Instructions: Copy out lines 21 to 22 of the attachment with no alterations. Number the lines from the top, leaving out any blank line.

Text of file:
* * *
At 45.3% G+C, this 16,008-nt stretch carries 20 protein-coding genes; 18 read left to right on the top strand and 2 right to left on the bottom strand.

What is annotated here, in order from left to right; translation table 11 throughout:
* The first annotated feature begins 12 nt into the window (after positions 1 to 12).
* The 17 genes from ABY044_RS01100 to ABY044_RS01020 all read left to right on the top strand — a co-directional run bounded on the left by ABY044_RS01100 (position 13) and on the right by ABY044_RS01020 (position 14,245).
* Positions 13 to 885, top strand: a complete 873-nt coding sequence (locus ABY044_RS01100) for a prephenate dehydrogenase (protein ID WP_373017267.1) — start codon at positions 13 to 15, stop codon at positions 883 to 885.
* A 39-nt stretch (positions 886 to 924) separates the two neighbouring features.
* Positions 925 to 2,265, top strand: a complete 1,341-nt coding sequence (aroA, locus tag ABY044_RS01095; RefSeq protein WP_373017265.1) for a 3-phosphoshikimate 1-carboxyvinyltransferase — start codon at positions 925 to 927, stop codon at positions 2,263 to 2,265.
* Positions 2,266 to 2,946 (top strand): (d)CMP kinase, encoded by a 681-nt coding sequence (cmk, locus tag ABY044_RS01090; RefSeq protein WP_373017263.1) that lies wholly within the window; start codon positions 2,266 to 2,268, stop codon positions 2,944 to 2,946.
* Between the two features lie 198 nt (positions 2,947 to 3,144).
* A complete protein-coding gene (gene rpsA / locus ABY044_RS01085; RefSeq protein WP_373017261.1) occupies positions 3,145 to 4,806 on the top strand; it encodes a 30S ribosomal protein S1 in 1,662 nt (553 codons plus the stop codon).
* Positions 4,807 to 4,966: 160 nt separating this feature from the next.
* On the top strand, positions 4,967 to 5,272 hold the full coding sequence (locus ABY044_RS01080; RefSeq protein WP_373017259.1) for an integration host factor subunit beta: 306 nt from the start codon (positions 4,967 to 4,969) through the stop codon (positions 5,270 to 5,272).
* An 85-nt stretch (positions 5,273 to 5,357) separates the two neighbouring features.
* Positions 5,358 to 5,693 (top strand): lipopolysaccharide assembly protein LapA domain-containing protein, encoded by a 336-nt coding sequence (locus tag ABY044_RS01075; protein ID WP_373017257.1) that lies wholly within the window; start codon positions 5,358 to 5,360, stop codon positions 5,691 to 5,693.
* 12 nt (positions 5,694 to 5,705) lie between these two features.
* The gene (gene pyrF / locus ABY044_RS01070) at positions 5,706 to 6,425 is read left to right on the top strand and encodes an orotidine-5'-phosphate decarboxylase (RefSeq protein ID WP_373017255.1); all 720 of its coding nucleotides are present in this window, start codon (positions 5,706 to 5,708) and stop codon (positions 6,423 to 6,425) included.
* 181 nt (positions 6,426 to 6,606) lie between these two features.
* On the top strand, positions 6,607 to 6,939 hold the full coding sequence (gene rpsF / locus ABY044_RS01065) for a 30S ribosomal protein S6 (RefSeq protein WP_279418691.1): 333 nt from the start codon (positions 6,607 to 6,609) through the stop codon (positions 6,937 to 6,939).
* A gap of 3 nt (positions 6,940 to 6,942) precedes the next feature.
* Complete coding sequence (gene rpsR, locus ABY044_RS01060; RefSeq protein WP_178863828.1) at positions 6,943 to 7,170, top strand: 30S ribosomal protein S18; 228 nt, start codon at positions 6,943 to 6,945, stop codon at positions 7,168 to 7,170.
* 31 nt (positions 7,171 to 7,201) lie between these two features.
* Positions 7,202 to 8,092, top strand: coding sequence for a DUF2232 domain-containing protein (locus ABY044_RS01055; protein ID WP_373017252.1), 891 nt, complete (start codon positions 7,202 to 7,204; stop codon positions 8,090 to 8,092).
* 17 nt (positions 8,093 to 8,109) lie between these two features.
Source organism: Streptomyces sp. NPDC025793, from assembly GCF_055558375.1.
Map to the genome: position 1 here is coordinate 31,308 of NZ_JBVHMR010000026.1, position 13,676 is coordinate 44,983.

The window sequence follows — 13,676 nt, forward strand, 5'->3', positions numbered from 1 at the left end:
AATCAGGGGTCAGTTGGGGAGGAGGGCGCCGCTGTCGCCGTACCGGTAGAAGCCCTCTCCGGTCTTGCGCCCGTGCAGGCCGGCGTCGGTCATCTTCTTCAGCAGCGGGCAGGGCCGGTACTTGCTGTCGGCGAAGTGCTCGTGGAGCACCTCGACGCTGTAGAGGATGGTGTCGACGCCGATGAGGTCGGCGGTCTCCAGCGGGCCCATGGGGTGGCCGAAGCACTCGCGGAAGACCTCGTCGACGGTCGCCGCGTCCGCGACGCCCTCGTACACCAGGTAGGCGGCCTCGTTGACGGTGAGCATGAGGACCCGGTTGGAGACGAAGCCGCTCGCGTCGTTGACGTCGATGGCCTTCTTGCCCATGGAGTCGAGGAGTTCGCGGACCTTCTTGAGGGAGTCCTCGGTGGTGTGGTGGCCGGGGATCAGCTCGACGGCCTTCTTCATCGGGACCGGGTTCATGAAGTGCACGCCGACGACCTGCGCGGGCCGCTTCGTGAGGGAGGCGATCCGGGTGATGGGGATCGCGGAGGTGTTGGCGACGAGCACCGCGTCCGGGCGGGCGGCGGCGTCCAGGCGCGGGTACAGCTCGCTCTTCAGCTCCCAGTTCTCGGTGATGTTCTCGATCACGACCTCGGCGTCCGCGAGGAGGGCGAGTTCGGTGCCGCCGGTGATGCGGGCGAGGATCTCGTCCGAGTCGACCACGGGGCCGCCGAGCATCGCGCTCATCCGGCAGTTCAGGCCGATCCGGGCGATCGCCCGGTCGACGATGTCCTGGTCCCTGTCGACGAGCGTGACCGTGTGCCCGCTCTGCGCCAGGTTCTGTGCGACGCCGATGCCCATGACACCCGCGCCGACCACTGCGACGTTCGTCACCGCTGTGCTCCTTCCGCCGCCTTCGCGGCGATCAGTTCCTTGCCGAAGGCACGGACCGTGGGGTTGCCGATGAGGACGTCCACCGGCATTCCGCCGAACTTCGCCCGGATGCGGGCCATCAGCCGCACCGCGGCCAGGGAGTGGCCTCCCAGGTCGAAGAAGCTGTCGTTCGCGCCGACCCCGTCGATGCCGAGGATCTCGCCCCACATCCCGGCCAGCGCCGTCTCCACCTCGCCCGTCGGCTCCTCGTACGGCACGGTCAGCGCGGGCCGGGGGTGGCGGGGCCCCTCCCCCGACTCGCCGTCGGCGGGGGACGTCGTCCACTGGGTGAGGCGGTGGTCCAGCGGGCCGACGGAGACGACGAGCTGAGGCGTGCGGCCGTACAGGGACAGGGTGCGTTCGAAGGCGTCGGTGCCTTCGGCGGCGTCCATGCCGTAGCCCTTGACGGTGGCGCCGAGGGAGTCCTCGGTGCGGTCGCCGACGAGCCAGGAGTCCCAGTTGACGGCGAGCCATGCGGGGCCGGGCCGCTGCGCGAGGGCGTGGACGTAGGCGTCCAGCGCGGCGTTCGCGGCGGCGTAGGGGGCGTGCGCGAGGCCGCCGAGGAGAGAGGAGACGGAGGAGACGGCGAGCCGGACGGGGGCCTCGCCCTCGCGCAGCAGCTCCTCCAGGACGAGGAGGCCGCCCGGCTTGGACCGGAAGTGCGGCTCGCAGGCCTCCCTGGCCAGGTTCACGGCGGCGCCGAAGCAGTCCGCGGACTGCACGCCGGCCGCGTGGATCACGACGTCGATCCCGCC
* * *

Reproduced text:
* 31 nt (positions 7,171 to 7,201) lie between these two features.
* Positions 7,202 to 8,092, top strand: coding sequence for a DUF2232 domain-containing protein (locus ABY044_RS01055; protein ID WP_373017252.1), 891 nt, complete (start codon positions 7,202 to 7,204; stop codon positions 8,090 to 8,092).